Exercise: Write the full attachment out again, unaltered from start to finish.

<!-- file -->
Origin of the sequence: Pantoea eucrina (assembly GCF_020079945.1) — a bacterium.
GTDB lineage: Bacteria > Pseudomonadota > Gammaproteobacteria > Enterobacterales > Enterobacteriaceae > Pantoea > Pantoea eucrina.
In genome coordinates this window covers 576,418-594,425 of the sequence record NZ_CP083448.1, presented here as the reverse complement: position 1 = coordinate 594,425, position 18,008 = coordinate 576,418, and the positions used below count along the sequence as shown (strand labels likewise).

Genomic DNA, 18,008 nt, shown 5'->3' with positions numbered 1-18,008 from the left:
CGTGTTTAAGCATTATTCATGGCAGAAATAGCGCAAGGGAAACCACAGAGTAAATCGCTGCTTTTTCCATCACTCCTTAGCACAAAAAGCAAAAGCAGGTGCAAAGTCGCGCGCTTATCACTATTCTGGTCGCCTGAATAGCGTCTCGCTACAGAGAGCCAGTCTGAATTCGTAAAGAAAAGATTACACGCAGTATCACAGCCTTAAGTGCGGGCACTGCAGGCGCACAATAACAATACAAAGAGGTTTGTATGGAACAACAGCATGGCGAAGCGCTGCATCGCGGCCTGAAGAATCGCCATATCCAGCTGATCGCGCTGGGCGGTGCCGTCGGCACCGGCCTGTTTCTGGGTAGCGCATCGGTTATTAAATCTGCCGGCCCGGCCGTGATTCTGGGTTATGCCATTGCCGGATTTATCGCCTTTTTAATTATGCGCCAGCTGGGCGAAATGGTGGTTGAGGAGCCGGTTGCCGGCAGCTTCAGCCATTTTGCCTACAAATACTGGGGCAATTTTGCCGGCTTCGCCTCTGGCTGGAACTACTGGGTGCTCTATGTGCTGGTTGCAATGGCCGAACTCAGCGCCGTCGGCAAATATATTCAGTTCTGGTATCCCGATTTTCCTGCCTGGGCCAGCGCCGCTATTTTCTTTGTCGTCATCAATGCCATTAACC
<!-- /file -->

Origin of the sequence: Pantoea eucrina (assembly GCF_020079945.1) — a bacterium.
GTDB lineage: Bacteria > Pseudomonadota > Gammaproteobacteria > Enterobacterales > Enterobacteriaceae > Pantoea > Pantoea eucrina.
In genome coordinates this window covers 576,418-594,425 of the sequence record NZ_CP083448.1, presented here as the reverse complement: position 1 = coordinate 594,425, position 18,008 = coordinate 576,418, and the positions used below count along the sequence as shown (strand labels likewise).

Genomic DNA, 18,008 nt, shown 5'->3' with positions numbered 1-18,008 from the left:
CGTGTTTAAGCATTATTCATGGCAGAAATAGCGCAAGGGAAACCACAGAGTAAATCGCTGCTTTTTCCATCACTCCTTAGCACAAAAAGCAAAAGCAGGTGCAAAGTCGCGCGCTTATCACTATTCTGGTCGCCTGAATAGCGTCTCGCTACAGAGAGCCAGTCTGAATTCGTAAAGAAAAGATTACACGCAGTATCACAGCCTTAAGTGCGGGCACTGCAGGCGCACAATAACAATACAAAGAGGTTTGTATGGAACAACAGCATGGCGAAGCGCTGCATCGCGGCCTGAAGAATCGCCATATCCAGCTGATCGCGCTGGGCGGTGCCGTCGGCACCGGCCTGTTTCTGGGTAGCGCATCGGTTATTAAATCTGCCGGCCCGGCCGTGATTCTGGGTTATGCCATTGCCGGATTTATCGCCTTTTTAATTATGCGCCAGCTGGGCGAAATGGTGGTTGAGGAGCCGGTTGCCGGCAGCTTCAGCCATTTTGCCTACAAATACTGGGGCAATTTTGCCGGCTTCGCCTCTGGCTGGAACTACTGGGTGCTCTATGTGCTGGTTGCAATGGCCGAACTCAGCGCCGTCGGCAAATATATTCAGTTCTGGTATCCCGATTTTCCTGCCTGGGCCAGCGCCGCTATTTTCTTTGTCGTCATCAATGCCATTAACC